The proportion of survey respondents who were aware of contraceptive pills increased from 77% to 83% between the pretest and the posttest, and the odds ratio from the multivariate analysis (1.6) was statistically significant (Table 2, page 152). Differences in awareness of oral contraceptives among listenership categories, however, were not significant.‡‡
RARE Center staff coined the term "catapult" as a new slang term for condoms, and characters in the soap opera began using it in episode 140, prior to the 1997 survey. In 1997, 16% of all survey respondents, 22% of listeners and 13% of nonlisteners knew the term (not shown). At this time, the only way one could have learned the term was by listening to Apwe Plezi or by talking to an Apwe Plezi listener. By contrast, in 1998, knowledge about the term "catapult" remained at 16% of all respondents, but was about equal between listeners and nonlisteners. This finding may reflect that in December 1997, SLPPA began selling Catapult-brand condoms,20 and these were being sold in nine out of 10 districts in the country by the time of the later survey. In the combined posttest sample, 14% of nonlisteners, 17% of casual listeners and 26% of regular listeners knew what "catapult" meant, and the difference was statistically significant (odds ratio, 2.2).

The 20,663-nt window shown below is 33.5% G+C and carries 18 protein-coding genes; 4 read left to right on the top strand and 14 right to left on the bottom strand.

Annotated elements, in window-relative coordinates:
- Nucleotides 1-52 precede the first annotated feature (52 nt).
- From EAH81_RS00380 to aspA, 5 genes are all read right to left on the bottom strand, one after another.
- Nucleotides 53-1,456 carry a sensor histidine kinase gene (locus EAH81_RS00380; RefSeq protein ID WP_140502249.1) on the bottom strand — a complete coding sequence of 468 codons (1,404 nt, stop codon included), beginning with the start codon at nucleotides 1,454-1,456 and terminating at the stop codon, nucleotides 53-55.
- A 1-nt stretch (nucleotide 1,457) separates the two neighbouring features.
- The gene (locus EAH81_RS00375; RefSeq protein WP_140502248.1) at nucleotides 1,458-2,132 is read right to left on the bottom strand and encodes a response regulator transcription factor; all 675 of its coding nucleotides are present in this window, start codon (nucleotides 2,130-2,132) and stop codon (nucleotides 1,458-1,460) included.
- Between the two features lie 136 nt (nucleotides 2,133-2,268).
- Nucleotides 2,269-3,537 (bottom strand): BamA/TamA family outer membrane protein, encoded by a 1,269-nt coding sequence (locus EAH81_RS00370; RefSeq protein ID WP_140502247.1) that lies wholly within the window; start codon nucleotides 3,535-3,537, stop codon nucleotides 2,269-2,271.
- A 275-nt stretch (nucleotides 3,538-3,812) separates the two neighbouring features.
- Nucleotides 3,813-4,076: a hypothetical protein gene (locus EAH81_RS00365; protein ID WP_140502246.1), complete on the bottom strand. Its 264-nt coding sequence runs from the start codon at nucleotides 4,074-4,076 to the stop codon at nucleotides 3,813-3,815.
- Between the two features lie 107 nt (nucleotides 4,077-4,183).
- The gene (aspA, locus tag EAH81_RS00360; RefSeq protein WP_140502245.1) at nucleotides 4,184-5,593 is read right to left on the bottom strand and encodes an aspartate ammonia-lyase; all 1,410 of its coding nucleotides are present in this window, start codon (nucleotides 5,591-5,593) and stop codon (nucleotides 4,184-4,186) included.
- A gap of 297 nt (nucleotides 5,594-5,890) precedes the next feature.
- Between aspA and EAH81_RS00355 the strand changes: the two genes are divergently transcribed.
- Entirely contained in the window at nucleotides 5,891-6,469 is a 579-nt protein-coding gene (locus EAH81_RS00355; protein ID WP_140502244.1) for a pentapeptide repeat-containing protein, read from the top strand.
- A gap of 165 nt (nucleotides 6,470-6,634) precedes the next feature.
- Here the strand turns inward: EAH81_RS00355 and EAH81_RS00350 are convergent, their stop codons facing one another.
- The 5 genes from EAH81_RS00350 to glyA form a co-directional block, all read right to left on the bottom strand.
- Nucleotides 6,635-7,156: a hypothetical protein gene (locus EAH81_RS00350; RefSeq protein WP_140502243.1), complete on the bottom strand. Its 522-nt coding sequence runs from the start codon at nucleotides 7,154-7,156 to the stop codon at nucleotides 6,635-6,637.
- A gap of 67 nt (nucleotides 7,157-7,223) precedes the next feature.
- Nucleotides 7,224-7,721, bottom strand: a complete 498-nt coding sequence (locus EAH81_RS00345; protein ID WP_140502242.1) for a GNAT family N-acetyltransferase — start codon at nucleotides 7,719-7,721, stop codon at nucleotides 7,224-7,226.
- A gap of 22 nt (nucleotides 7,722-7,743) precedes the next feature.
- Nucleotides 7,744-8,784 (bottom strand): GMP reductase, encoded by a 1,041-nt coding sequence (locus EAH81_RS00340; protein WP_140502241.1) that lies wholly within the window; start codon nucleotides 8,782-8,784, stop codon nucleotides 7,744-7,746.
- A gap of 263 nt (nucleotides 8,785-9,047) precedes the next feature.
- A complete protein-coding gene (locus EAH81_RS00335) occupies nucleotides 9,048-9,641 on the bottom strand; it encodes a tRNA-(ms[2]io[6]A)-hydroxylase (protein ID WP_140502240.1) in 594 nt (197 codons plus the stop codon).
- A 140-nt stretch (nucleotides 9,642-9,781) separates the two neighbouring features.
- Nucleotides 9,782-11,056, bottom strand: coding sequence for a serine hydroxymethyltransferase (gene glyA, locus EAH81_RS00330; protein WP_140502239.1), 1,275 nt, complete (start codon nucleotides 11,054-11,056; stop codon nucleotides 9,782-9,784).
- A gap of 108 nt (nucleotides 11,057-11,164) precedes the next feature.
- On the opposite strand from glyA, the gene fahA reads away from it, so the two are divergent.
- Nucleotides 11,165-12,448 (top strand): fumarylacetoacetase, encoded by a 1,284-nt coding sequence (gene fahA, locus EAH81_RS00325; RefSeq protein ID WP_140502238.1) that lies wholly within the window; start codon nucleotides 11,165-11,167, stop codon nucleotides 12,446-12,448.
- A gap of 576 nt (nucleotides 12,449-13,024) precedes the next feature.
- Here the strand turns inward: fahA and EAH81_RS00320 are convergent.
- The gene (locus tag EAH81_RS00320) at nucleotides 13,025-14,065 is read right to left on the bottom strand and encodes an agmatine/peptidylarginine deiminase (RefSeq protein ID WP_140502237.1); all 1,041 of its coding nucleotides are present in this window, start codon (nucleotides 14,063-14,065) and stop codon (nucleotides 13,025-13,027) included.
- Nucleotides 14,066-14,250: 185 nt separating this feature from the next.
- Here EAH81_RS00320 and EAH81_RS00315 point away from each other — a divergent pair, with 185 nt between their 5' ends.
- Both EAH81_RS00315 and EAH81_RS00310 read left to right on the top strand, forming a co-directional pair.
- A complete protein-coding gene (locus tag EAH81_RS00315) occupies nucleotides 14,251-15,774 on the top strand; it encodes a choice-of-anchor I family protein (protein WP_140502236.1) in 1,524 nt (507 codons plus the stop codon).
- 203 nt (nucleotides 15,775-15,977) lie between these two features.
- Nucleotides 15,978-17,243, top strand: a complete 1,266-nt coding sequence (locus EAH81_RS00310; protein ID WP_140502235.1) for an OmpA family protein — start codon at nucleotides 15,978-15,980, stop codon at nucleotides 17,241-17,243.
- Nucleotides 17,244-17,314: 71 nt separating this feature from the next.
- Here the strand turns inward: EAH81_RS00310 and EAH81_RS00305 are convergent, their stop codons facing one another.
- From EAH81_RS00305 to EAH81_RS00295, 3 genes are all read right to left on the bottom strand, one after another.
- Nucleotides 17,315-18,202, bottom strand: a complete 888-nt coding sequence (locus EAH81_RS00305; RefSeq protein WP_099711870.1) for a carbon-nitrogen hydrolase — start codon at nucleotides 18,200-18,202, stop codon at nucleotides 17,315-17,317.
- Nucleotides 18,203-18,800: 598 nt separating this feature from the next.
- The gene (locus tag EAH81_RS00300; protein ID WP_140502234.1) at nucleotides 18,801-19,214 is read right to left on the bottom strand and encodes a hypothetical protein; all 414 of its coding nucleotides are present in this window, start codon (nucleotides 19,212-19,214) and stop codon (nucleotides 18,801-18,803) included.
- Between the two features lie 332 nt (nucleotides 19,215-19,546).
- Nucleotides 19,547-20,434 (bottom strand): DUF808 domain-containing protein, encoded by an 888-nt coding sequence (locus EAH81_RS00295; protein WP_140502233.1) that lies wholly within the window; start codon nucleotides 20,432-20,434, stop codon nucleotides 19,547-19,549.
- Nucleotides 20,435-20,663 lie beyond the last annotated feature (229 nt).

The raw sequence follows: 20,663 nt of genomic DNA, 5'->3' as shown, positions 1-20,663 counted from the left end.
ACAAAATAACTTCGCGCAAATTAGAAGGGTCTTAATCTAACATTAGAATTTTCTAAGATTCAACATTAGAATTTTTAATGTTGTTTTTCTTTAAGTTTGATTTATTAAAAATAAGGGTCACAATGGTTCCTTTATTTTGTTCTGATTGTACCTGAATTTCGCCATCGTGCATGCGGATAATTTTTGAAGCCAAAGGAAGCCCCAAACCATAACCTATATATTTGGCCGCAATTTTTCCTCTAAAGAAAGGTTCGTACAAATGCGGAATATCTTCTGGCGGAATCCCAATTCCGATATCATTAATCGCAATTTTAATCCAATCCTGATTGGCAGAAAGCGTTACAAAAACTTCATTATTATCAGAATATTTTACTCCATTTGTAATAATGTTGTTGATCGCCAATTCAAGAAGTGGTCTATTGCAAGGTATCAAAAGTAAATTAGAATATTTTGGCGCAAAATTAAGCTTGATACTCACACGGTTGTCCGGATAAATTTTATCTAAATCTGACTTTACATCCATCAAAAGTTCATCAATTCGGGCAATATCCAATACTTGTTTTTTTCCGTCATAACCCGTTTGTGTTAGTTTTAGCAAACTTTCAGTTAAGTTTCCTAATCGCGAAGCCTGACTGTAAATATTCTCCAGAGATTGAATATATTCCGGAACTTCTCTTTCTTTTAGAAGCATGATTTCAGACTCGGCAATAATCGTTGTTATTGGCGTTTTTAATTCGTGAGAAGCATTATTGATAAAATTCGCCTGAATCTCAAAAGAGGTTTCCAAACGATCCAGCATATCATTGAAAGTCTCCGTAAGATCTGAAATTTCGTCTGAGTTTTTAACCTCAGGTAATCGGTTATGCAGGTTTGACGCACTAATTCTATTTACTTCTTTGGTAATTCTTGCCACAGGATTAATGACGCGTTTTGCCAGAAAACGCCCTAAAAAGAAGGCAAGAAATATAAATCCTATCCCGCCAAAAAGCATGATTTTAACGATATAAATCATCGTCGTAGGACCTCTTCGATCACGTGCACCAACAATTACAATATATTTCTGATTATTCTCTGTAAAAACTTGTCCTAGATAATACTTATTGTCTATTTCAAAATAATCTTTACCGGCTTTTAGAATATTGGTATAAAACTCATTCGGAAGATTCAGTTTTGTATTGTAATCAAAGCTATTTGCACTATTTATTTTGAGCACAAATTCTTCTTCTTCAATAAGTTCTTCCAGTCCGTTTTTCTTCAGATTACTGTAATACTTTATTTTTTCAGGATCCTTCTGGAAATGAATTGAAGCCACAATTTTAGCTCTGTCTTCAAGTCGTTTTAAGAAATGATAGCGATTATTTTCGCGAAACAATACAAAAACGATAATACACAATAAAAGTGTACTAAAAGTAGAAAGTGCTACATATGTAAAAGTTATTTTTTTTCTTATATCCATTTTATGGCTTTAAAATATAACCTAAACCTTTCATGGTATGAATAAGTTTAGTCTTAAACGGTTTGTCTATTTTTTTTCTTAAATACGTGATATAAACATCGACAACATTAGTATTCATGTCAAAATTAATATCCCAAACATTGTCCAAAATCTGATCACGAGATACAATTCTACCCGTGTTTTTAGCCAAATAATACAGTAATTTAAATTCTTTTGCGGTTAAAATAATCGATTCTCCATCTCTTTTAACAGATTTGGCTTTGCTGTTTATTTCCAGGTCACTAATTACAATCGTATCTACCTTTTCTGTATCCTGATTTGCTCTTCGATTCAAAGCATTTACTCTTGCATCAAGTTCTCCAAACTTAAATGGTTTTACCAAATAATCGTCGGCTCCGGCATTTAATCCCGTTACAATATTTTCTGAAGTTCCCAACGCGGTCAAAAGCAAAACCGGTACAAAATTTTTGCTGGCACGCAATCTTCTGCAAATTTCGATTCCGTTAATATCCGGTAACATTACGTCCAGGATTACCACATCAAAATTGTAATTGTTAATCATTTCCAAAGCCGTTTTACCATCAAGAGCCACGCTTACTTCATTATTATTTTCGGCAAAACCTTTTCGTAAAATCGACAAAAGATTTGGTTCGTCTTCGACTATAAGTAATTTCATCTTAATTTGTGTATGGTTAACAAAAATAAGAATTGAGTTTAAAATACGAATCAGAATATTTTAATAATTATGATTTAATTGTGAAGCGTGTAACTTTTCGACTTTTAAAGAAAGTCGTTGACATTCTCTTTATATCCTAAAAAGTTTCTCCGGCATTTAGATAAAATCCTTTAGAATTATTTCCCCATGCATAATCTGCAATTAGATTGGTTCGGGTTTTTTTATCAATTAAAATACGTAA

While knowledge that HIV is spread by homosexual intercourse with an infected person was high in 1995 (90%), it increased (to 93%) by the time of the posttest; the multivariate result (odds ratio, 1.6) was statistically significant. Listeners and nonlisteners did not differ on this variable.
Belief that HIV can be contracted by caring for an AIDS patient increased from 24% of respondents at pretest to 37% at posttest. However, the proportion holding this view was about equal among listeners and nonlisteners, suggesting that the rumor was widespread in St. Lucia.
Listeners were asked whether listening to Apwe Plezi had caused them to change their attitude about 11 educational themes "a lot, a little, or not at all." On average, the proportions reporting substantial attitude change are 10 percentage points lower than (or about 80% of) the levels reporting having learned about the themes, but the patterns are similar. For example, the highest levels of self-reported learning and attitude change were for HIV and AIDS, teenage pregnancy and drug abuse.